8 September 2016Zechariah 2:10-13
“I will dwell in your midst. And you shall know that the Lord of hosts has sent me to you.” (v. 11)
Psalm: Psalm 127
It is not immediately clear how today's passage relates to our theme of wisdom and knowledge, except in the chosen text, which talks of knowing, ie having assurance, that Zechariah's message was from God. However, as we have no indication that God re-established a dwelling among the people (ie the return of the shekinah glory to the reconstructed temple), or of many nations giving allegiance, we do not know, based on Zechariah's statement, that the Lord did send him. This is a common issue with prophecy, unless it is fulfilled/being fulfilled at the time of writing or previously.
This is not the only example of a proof statement in the Bible, and the classic text on this subject has the same message - "If a prophet speaks in the name of the Lord but the thing does not take place or prove true, it is a word that the Lord has not spoken. The prophet has spoken it presumptuously" (Deuteronomy 18:22). This was a concern for public, prophetic utterances, whether it applies to writing prophets is another question.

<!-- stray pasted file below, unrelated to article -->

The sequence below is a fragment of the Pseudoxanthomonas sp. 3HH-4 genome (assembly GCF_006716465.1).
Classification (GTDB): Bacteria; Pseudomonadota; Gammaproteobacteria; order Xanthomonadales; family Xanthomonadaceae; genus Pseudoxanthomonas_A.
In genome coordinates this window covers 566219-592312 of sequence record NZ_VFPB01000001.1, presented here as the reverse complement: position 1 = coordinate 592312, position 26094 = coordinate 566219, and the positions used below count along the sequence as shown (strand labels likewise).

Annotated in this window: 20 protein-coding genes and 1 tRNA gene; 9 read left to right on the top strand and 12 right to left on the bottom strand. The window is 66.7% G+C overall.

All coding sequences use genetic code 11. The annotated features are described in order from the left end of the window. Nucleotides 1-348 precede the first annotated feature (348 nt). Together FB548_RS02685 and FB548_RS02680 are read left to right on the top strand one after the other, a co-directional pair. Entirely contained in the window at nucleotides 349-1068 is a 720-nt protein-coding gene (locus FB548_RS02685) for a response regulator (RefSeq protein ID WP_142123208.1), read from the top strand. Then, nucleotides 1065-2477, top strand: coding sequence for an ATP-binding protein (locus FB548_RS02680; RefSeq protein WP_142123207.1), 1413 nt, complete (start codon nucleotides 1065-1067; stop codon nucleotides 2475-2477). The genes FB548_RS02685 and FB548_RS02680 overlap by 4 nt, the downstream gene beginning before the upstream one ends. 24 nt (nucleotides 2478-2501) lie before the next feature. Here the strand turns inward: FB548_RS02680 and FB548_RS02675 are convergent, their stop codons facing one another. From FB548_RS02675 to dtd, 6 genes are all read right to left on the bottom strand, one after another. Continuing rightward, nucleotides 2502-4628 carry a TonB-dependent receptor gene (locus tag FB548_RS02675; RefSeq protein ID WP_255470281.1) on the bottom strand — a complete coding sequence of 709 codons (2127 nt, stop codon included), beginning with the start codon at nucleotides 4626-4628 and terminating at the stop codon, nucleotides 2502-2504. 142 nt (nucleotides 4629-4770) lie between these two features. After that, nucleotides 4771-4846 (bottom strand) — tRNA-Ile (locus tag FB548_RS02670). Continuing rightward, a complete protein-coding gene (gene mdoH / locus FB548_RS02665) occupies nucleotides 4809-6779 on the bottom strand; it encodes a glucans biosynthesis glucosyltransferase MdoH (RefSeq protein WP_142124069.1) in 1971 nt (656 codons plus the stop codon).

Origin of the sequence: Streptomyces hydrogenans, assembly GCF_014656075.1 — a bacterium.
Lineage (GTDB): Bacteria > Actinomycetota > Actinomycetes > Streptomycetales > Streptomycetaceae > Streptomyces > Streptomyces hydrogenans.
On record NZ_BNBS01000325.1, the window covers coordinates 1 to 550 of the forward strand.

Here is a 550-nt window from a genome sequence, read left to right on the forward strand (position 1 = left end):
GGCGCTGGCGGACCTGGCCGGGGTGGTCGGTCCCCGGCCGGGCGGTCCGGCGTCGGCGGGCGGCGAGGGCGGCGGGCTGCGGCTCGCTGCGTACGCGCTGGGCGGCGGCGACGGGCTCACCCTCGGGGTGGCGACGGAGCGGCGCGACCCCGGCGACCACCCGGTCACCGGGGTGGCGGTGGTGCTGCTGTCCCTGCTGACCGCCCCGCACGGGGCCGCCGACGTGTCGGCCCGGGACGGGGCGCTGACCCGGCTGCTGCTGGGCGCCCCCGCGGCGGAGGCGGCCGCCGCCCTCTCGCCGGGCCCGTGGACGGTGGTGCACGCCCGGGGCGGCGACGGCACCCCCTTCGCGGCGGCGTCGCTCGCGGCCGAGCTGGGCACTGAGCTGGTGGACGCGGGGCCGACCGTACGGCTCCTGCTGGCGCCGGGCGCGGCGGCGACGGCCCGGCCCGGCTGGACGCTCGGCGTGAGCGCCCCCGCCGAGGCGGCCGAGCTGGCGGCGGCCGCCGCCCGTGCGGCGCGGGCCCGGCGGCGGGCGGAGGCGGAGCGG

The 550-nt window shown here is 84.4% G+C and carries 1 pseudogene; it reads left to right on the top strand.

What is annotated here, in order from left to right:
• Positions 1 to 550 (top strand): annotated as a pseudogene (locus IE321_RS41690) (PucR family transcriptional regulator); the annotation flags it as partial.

Our challenge might be not to read Scripture in such a way that we have any attachment to proofs, as this is not the purpose of Scripture, though it may give us that sense. In fact a wise way of reading would be to accept that we are not going to get any proof, particularly when its message is about hope, as hope is unpredictable (literally). If we do this then we will place appropriate limits on expectation: we rightly have concerns about some kinds of extremism, because they go too far.
Where does this leave us with Zechariah (and Malachi, with that famous line that appears in The Messiah, "The Lord whom you seek will suddenly come to his temple", (Malachi 3:1))? The Day of the Lord was apocalyptic expectation (yes, apocalyptic always goes too far!), never realised, though creatively 'fulfilled' perhaps, as The Messiah suggests, in Christian readings, based again on prophetic writings, yet certainly not as expected. Fortunately we do not seek proof in Scripture, and our wise course of action is to listen to it.
- How do you handle proof statements in the Bible?
- What do you do with books like Zechariah in your reading and understanding of the Bible?